Besides being wildly popular, The Giving Tree is one of the most discussed children’s books of all time. Featuring a boy and a tree, the plot centers on both characters growing up and the boy having less and less time for the tree but more and more need for what the tree can give him. Eventually the tree allows itself to be chopped down to make lumber for a boat so the boy can go sailing. Years later, the boy returns as an old man, and the tree says, “I’m sorry, boy… but I have nothing left to give you.” The boy says, “I do not need much now, just a quiet place to sit and rest.” The tree then says, “Well, an old tree stump is a good place for sitting and resting. Come, boy, sit down and rest.” The boy sits, making the tree once again happy to serve him.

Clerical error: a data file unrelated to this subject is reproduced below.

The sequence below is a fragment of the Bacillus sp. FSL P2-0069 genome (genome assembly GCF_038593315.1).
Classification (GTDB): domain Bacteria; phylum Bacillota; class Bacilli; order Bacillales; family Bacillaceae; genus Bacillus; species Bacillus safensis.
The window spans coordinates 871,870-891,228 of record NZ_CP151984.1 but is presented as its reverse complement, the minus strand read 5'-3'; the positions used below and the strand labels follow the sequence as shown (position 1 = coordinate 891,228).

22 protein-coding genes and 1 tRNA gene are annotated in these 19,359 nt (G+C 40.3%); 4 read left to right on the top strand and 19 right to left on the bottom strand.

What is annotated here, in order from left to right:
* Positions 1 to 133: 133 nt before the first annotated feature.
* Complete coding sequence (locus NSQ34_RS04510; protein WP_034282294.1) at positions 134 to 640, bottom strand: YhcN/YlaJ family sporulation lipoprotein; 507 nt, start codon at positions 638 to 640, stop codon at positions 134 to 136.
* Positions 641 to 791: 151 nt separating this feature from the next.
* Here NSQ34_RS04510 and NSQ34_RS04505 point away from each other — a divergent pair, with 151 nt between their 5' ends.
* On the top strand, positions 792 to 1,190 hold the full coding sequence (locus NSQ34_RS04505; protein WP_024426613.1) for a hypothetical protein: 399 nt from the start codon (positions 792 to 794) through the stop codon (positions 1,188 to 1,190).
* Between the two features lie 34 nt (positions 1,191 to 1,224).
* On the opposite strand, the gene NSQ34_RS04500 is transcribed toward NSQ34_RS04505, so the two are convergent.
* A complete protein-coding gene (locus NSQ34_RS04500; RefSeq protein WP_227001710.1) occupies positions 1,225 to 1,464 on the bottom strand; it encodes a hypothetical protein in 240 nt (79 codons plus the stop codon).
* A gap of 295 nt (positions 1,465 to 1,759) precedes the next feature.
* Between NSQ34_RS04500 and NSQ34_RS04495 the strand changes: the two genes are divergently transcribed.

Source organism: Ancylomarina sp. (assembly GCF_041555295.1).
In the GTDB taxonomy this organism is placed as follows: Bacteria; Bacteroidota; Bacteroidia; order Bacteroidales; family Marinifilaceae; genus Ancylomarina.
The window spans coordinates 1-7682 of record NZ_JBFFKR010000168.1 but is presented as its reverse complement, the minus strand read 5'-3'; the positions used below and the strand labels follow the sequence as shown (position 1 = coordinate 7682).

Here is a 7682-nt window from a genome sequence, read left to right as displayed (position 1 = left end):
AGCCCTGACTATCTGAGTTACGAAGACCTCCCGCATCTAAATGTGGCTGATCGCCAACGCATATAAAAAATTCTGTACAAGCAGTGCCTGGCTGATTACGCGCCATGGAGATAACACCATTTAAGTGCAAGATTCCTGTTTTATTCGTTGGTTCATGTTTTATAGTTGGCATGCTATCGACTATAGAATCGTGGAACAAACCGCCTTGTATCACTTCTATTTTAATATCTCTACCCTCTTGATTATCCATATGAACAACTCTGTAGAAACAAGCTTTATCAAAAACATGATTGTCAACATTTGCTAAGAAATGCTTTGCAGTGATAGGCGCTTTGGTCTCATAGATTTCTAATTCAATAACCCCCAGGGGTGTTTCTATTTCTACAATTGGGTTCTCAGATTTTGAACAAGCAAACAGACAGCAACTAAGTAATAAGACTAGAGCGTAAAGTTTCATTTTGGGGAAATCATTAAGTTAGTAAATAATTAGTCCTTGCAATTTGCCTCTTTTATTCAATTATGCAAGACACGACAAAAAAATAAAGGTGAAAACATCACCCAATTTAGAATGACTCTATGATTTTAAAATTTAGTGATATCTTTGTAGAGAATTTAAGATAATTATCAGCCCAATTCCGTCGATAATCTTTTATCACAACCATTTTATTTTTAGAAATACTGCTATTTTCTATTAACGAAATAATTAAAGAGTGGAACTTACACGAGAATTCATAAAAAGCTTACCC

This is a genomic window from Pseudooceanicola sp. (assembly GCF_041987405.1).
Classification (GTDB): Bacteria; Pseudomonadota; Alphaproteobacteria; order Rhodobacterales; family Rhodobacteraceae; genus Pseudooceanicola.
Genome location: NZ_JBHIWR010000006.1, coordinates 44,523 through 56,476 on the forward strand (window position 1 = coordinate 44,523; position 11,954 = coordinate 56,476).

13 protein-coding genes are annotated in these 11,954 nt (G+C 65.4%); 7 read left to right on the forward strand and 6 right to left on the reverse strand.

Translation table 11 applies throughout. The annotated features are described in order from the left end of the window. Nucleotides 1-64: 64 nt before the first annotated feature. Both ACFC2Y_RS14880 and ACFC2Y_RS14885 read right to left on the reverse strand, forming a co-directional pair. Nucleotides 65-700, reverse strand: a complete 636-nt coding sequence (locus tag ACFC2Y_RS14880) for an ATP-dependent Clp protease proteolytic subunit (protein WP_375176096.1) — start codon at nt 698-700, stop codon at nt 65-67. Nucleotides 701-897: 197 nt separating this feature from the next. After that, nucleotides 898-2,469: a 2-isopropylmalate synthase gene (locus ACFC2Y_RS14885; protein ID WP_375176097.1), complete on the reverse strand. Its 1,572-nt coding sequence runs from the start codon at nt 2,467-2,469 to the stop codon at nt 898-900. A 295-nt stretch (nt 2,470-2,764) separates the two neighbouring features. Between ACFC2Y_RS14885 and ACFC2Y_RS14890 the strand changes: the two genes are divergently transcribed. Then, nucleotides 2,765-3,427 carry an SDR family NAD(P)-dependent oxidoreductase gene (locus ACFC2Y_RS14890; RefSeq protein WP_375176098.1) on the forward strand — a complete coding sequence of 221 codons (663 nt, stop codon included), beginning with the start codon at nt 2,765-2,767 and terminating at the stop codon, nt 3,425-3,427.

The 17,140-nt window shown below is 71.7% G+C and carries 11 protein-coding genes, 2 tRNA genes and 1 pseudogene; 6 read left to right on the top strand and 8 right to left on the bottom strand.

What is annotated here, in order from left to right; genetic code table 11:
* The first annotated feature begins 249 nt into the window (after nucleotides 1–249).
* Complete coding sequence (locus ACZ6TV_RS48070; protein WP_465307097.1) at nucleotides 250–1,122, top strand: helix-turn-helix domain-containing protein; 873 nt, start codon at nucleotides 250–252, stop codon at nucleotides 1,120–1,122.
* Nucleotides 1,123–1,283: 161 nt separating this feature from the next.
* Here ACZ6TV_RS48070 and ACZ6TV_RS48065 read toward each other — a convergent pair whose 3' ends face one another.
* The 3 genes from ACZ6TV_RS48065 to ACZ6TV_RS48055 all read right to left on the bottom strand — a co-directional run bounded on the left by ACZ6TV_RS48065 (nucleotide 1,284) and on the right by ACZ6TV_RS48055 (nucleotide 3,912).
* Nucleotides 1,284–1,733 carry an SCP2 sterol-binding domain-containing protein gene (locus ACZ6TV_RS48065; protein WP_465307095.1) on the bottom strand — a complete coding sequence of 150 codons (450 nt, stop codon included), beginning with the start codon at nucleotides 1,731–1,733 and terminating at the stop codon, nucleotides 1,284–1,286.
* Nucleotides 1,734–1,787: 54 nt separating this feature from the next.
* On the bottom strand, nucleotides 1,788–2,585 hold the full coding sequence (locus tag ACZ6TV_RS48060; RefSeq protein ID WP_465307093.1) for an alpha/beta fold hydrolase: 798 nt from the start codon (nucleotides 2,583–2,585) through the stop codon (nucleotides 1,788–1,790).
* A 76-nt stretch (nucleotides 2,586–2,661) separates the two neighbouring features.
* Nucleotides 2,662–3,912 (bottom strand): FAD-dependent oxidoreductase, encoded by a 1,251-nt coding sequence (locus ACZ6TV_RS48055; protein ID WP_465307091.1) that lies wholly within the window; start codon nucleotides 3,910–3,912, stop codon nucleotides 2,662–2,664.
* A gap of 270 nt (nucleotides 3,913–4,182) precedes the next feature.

The book is both sad and ambiguous in intent, and for these reasons it was initially rejected by publishers, who thought the book’s themes resided somewhere between those meant for adults and those for children. The book portrays either a bleak or realistic assessment of the human condition (or both) and a stark viewpoint of parent/child relationships, but Silverstein meant to give children a look at life unadorned (others have read religious and anti-feminist themes into the work as well). Regardless of the message, The Giving Tree has been translated into more than 30 languages and is continually named to lists of the best children’s books of all time.